Event Title

Self, Salvation, and Story: Writing Rescues on Glenora Peak and the Taylor Glacier

Presenter Information

Michael Branch

Start Date

21-4-1996 9:00 AM

End Date

21-4-1996 5:00 PM

Description

This paper examines John Muir's construction and presentation of self in two narratives of perilous climbing adventures in Alaska. The author compares Alaska missionary Hall Young's romantic image of Muir as a heroic mountaineer with the self-effacing persona of Muir's own books and with the decentered or "transparent" style of Muir's mountaineering narratives. Muir's willingness to celebrate his own prowess as a mountaineer was always predicated upon making nature--in the form of a wild sheep, a flower, a glacier, or a dog--the "hero" of his story. Although Muir became the romantic hero of Hall Young's Alaska stories, his own work projects the romantic sensibility onto the landscape, thereby decentering the human subject.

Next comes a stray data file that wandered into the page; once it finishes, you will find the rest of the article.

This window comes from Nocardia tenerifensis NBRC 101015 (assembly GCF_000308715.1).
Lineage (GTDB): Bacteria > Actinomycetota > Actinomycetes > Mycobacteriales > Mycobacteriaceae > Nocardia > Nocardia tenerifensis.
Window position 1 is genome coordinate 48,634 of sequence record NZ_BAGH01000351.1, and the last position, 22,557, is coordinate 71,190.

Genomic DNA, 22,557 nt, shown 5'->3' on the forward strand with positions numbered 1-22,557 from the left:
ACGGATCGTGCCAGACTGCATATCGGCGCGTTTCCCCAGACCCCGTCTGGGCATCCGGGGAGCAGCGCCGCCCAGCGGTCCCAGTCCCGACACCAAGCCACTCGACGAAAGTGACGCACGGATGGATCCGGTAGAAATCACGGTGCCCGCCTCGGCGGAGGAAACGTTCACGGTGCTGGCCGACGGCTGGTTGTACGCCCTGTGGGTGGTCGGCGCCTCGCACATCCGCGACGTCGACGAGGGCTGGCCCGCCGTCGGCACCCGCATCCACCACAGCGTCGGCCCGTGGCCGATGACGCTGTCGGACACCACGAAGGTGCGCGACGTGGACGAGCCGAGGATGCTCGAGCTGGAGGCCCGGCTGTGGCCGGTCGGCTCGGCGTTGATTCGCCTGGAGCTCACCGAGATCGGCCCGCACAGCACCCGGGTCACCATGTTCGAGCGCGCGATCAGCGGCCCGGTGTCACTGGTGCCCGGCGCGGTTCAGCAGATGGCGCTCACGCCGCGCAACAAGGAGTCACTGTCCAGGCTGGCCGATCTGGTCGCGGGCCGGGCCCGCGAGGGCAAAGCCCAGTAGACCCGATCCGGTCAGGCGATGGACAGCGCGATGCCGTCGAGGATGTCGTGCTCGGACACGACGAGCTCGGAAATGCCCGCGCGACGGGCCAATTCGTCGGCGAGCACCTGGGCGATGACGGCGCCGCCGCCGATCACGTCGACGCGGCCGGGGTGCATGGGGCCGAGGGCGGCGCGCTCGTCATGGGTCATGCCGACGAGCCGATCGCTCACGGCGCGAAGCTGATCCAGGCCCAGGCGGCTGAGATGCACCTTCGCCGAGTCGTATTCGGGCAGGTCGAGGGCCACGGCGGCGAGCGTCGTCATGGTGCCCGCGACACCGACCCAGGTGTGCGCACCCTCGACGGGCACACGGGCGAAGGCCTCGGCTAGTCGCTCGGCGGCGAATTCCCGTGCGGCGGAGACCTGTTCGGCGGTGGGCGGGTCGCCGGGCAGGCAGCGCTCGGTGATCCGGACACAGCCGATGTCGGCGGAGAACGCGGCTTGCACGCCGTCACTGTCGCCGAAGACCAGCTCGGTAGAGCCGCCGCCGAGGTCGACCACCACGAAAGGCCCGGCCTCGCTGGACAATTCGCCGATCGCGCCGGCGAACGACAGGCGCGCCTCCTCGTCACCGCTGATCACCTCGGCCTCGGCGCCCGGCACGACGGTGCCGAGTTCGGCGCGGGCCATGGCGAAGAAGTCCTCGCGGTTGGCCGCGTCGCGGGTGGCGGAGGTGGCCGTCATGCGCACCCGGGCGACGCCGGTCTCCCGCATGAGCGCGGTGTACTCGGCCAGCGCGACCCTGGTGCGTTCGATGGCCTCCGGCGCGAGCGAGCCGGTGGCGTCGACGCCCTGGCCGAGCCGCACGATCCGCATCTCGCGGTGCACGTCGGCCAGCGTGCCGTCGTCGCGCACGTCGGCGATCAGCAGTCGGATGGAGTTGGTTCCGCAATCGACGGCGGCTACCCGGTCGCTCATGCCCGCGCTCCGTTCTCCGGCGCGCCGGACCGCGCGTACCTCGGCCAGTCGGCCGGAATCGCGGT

Comments

Michael Branch is Assistant Professor of Literature and Environment at the University of Nevada, Reno, where he teaches 18th and 19th century American nature writing and environmental literature. He is president of the Association for the Study of Literature and Environment, co-editor of The Height of Our Mountains: Nature Writing from Virginia's Blue Ridge and Shenandoah Valley (Johns Hopkins University Press, forthcoming 1996), and author of several articles and conference papers on John Muir

This document is currently not available here.

Share

COinS
 
Apr 21st, 9:00 AM Apr 21st, 5:00 PM

Self, Salvation, and Story: Writing Rescues on Glenora Peak and the Taylor Glacier

This paper examines John Muir's construction and presentation of self in two narratives of perilous climbing adventures in Alaska. The author compares Alaska missionary Hall Young's romantic image of Muir as a heroic mountaineer with the self-effacing persona of Muir's own books and with the decentered or "transparent" style of Muir's mountaineering narratives. Muir's willingness to celebrate his own prowess as a mountaineer was always predicated upon making nature--in the form of a wild sheep, a flower, a glacier, or a dog--the "hero" of his story. Although Muir became the romantic hero of Hall Young's Alaska stories, his own work projects the romantic sensibility onto the landscape, thereby decentering the human subject.